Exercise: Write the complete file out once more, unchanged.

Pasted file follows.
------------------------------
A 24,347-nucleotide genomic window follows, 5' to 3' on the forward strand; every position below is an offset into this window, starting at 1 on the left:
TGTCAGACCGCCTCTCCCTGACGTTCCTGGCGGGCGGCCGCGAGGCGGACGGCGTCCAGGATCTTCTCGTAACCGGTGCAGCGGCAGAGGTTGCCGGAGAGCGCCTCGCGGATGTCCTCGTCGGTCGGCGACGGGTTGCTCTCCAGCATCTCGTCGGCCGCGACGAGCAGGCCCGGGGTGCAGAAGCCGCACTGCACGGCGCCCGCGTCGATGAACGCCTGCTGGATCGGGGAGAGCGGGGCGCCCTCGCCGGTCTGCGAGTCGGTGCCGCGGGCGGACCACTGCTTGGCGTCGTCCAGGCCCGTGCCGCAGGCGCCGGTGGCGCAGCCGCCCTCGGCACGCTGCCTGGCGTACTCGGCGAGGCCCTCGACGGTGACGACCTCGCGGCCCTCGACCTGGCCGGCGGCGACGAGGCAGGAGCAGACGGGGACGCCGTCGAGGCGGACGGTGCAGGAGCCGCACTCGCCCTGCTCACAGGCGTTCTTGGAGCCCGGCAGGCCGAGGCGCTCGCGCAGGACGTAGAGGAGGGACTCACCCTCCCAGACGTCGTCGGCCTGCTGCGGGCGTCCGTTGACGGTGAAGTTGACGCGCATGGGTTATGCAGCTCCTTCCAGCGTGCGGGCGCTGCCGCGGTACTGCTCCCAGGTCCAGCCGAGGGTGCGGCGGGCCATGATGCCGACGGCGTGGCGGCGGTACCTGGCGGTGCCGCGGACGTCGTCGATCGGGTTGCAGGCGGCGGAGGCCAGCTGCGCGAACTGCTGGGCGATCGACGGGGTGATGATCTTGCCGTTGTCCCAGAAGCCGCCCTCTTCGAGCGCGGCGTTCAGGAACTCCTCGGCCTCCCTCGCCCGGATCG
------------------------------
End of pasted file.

A 24,347-nucleotide genomic window follows, 5' to 3' on the forward strand; every position below is an offset into this window, starting at 1 on the left:
TGTCAGACCGCCTCTCCCTGACGTTCCTGGCGGGCGGCCGCGAGGCGGACGGCGTCCAGGATCTTCTCGTAACCGGTGCAGCGGCAGAGGTTGCCGGAGAGCGCCTCGCGGATGTCCTCGTCGGTCGGCGACGGGTTGCTCTCCAGCATCTCGTCGGCCGCGACGAGCAGGCCCGGGGTGCAGAAGCCGCACTGCACGGCGCCCGCGTCGATGAACGCCTGCTGGATCGGGGAGAGCGGGGCGCCCTCGCCGGTCTGCGAGTCGGTGCCGCGGGCGGACCACTGCTTGGCGTCGTCCAGGCCCGTGCCGCAGGCGCCGGTGGCGCAGCCGCCCTCGGCACGCTGCCTGGCGTACTCGGCGAGGCCCTCGACGGTGACGACCTCGCGGCCCTCGACCTGGCCGGCGGCGACGAGGCAGGAGCAGACGGGGACGCCGTCGAGGCGGACGGTGCAGGAGCCGCACTCGCCCTGCTCACAGGCGTTCTTGGAGCCCGGCAGGCCGAGGCGCTCGCGCAGGACGTAGAGGAGGGACTCACCCTCCCAGACGTCGTCGGCCTGCTGCGGGCGTCCGTTGACGGTGAAGTTGACGCGCATGGGTTATGCAGCTCCTTCCAGCGTGCGGGCGCTGCCGCGGTACTGCTCCCAGGTCCAGCCGAGGGTGCGGCGGGCCATGATGCCGACGGCGTGGCGGCGGTACCTGGCGGTGCCGCGGACGTCGTCGATCGGGTTGCAGGCGGCGGAGGCCAGCTGCGCGAACTGCTGGGCGATCGACGGGGTGATGATCTTGCCGTTGTCCCAGAAGCCGCCCTCTTCGAGCGCGGCGTTCAGGAACTCCTCGGCCTCCCTCGCCCGGATCG